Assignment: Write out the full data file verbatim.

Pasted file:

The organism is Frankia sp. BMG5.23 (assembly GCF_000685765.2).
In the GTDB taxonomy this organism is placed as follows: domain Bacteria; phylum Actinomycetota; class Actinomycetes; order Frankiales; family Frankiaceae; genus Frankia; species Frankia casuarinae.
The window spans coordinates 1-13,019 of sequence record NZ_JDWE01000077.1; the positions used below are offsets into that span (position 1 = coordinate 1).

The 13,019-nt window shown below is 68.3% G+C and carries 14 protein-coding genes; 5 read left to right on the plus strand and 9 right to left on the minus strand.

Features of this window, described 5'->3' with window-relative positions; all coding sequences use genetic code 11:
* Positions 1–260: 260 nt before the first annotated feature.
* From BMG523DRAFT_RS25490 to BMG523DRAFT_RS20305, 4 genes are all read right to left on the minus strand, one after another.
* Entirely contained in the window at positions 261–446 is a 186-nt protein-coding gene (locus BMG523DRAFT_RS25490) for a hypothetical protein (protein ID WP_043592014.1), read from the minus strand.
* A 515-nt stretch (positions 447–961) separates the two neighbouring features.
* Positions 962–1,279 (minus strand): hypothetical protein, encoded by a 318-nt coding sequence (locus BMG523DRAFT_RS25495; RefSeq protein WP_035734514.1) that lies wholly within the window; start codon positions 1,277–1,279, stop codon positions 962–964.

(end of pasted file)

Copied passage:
The organism is Frankia sp. BMG5.23 (assembly GCF_000685765.2).
In the GTDB taxonomy this organism is placed as follows: domain Bacteria; phylum Actinomycetota; class Actinomycetes; order Frankiales; family Frankiaceae; genus Frankia; species Frankia casuarinae.
The window spans coordinates 1-13,019 of sequence record NZ_JDWE01000077.1; the positions used below are offsets into that span (position 1 = coordinate 1).

The 13,019-nt window shown below is 68.3% G+C and carries 14 protein-coding genes; 5 read left to right on the plus strand and 9 right to left on the minus strand.

Features of this window, described 5'->3' with window-relative positions; all coding sequences use genetic code 11:
* Positions 1–260: 260 nt before the first annotated feature.
* From BMG523DRAFT_RS25490 to BMG523DRAFT_RS20305, 4 genes are all read right to left on the minus strand, one after another.
* Entirely contained in the window at positions 261–446 is a 186-nt protein-coding gene (locus BMG523DRAFT_RS25490) for a hypothetical protein (protein ID WP_043592014.1), read from the minus strand.
* A 515-nt stretch (positions 447–961) separates the two neighbouring features.
* Positions 962–1,279 (minus strand): hypothetical protein, encoded by a 318-nt coding sequence (locus BMG523DRAFT_RS25495; RefSeq protein WP_035734514.1) that lies wholly within the window; start codon positions 1,277–1,279, stop codon positions 962–964.